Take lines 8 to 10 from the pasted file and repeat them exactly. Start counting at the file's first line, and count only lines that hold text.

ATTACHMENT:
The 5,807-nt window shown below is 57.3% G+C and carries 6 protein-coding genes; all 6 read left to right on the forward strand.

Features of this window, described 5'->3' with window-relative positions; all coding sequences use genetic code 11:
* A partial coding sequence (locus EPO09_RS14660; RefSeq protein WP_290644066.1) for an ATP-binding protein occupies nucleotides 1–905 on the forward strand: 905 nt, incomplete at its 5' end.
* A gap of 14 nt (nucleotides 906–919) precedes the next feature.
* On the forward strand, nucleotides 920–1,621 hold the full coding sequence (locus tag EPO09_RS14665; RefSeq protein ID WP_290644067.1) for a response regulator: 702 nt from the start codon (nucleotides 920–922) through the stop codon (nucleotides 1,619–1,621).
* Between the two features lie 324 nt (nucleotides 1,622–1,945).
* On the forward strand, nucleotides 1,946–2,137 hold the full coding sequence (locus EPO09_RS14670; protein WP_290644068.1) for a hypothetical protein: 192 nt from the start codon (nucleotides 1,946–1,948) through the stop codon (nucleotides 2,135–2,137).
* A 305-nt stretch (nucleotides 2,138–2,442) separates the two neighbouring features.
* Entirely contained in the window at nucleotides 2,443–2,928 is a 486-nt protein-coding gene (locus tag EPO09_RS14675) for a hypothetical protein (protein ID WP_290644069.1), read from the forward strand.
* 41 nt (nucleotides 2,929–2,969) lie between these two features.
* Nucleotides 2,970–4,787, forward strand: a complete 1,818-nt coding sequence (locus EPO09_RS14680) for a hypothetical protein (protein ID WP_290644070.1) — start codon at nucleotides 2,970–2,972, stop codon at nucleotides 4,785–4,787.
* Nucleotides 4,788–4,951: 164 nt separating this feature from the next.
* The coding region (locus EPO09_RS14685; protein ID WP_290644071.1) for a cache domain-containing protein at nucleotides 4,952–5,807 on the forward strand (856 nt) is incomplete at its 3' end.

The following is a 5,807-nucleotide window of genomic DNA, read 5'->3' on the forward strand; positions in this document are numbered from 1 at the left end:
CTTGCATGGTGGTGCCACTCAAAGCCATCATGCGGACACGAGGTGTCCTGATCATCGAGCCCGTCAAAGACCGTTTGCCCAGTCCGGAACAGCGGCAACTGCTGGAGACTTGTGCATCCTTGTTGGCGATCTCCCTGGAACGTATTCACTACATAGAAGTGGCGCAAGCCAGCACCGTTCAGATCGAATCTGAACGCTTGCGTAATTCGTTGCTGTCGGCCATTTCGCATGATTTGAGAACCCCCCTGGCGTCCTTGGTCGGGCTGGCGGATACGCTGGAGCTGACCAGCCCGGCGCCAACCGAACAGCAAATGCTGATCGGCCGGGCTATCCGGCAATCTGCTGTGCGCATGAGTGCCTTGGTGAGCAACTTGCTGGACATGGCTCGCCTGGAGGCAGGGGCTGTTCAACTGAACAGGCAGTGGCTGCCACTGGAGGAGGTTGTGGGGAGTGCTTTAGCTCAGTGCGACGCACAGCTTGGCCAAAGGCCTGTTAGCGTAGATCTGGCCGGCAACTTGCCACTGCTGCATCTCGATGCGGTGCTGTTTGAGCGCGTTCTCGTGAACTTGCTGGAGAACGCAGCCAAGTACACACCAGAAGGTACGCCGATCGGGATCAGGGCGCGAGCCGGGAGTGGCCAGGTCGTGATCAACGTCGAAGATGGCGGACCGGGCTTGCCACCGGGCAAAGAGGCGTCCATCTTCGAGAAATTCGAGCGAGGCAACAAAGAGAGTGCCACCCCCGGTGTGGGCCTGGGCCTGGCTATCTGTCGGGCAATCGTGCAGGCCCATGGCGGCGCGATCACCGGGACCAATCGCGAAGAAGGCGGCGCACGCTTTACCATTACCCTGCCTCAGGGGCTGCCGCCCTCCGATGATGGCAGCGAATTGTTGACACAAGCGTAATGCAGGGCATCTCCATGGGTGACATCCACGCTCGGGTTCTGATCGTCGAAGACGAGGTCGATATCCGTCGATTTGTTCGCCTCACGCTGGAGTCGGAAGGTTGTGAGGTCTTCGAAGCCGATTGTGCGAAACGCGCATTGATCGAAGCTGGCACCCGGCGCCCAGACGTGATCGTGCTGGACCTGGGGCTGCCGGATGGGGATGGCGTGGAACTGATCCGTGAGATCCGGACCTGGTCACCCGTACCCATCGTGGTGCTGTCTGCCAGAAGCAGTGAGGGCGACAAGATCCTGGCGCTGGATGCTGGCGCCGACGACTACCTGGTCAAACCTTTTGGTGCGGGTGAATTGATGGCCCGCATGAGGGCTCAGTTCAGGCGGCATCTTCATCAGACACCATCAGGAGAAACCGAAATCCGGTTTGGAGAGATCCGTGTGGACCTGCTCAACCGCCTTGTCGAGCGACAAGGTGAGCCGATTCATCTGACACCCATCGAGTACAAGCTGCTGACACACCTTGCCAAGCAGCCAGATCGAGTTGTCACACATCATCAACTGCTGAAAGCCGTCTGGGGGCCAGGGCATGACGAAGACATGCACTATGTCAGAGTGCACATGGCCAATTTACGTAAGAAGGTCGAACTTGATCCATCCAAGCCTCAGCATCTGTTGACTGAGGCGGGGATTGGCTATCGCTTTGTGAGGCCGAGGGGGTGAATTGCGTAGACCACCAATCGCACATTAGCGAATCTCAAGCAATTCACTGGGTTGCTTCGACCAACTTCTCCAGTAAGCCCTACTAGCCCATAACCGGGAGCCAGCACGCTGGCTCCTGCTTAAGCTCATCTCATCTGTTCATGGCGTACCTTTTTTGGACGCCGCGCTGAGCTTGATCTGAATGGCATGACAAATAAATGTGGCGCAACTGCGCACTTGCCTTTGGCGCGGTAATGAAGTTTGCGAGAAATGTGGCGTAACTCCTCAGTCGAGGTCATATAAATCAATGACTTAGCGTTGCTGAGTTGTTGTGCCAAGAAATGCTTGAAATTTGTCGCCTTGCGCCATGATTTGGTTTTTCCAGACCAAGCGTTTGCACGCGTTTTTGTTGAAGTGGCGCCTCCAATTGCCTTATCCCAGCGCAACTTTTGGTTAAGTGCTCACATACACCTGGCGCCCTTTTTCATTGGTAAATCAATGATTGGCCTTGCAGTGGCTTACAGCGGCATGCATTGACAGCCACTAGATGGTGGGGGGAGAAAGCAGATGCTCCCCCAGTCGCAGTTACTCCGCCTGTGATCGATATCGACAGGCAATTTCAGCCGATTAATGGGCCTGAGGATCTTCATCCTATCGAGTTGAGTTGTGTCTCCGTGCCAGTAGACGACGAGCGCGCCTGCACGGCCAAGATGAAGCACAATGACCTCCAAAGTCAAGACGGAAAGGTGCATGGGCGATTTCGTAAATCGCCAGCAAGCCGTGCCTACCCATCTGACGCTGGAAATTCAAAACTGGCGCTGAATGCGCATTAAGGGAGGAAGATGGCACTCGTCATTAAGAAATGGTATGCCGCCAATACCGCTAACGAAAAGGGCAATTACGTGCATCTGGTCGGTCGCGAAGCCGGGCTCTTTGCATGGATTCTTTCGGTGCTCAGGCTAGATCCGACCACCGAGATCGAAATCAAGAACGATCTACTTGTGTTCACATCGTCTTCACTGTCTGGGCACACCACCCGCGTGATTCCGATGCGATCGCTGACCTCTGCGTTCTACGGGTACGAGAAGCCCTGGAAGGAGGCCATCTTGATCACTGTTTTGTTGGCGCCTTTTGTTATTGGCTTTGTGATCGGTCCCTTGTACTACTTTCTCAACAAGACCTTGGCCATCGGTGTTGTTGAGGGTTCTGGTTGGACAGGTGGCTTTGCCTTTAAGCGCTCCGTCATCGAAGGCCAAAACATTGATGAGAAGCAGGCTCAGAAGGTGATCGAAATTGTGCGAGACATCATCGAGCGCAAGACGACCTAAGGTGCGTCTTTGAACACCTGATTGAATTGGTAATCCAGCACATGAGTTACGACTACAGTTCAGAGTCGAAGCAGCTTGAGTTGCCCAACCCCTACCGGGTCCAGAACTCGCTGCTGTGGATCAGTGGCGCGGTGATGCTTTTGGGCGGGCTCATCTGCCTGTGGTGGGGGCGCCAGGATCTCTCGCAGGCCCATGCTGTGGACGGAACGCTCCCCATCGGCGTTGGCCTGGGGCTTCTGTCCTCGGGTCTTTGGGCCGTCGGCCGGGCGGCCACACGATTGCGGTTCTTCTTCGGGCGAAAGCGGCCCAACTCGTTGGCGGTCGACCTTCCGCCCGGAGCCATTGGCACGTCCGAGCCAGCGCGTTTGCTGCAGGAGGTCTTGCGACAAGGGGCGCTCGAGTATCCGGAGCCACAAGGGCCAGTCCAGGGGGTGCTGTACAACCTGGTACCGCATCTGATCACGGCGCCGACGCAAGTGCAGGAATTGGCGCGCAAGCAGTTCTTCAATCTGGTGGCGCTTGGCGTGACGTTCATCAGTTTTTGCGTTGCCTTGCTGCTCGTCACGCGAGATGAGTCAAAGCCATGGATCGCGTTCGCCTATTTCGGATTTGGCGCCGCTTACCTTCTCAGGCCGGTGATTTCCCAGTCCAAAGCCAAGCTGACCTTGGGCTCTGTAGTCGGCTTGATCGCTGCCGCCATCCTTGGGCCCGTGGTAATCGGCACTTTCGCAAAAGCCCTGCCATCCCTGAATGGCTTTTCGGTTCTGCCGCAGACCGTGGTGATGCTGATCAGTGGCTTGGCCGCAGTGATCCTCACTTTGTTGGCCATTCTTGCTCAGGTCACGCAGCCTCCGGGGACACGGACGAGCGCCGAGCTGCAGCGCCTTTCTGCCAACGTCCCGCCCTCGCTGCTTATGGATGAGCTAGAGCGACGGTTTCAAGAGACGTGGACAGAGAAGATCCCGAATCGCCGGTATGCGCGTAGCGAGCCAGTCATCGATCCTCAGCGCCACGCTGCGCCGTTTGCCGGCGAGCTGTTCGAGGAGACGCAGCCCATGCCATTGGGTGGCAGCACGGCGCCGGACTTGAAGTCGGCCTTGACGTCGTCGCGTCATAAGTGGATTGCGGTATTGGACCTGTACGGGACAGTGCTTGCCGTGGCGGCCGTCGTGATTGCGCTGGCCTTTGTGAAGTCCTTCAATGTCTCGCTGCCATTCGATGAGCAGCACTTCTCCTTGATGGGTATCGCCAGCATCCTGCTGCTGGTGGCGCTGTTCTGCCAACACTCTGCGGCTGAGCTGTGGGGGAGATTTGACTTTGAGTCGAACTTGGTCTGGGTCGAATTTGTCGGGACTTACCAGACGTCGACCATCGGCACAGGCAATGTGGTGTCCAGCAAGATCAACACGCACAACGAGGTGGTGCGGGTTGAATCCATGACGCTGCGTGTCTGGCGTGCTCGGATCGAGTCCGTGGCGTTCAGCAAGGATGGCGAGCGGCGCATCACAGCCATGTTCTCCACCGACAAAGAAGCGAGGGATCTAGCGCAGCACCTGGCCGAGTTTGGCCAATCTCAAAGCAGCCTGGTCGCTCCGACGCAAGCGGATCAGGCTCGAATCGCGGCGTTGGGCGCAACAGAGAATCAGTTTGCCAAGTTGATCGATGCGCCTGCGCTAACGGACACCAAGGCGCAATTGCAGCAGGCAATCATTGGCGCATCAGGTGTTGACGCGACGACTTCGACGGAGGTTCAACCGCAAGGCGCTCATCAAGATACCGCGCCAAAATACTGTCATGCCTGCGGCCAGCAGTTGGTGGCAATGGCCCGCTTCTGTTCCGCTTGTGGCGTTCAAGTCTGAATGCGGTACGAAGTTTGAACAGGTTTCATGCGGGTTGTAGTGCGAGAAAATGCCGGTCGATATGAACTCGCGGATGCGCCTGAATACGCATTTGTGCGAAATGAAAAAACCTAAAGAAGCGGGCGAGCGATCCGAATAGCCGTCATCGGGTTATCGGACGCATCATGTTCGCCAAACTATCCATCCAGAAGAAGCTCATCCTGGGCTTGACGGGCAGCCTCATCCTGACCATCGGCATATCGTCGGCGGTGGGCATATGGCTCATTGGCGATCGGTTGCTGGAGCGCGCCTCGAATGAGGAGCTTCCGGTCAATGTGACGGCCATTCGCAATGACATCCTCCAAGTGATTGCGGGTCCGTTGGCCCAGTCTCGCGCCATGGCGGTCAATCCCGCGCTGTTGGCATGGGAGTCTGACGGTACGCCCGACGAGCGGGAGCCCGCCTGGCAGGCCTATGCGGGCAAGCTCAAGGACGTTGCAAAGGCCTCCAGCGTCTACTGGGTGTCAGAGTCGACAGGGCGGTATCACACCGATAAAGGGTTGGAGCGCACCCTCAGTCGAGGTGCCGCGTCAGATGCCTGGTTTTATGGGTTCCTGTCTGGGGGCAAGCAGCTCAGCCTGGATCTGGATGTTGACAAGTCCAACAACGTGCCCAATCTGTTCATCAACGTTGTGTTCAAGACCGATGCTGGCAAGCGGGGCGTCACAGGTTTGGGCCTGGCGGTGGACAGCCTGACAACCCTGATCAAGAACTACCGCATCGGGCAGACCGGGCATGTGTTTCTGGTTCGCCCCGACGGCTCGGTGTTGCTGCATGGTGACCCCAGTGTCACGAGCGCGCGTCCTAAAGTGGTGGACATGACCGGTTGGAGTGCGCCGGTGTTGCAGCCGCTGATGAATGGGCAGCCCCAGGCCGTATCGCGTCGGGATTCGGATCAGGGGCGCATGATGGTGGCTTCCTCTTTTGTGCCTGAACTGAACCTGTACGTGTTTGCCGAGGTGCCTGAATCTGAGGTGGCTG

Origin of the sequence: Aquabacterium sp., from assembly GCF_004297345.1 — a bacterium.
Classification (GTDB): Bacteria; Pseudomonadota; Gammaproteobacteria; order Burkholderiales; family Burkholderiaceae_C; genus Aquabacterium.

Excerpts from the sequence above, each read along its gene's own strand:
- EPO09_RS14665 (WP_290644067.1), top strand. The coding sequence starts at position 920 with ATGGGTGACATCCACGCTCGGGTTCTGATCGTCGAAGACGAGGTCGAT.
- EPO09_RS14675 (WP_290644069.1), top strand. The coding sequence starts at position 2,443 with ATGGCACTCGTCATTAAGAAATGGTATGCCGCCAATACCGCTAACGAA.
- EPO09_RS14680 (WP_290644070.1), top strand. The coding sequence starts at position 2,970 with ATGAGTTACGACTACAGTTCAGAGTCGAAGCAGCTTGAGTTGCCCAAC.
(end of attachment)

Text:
* A 305-nt stretch (nucleotides 2,138–2,442) separates the two neighbouring features.
* Entirely contained in the window at nucleotides 2,443–2,928 is a 486-nt protein-coding gene (locus tag EPO09_RS14675) for a hypothetical protein (protein ID WP_290644069.1), read from the forward strand.
* 41 nt (nucleotides 2,929–2,969) lie between these two features.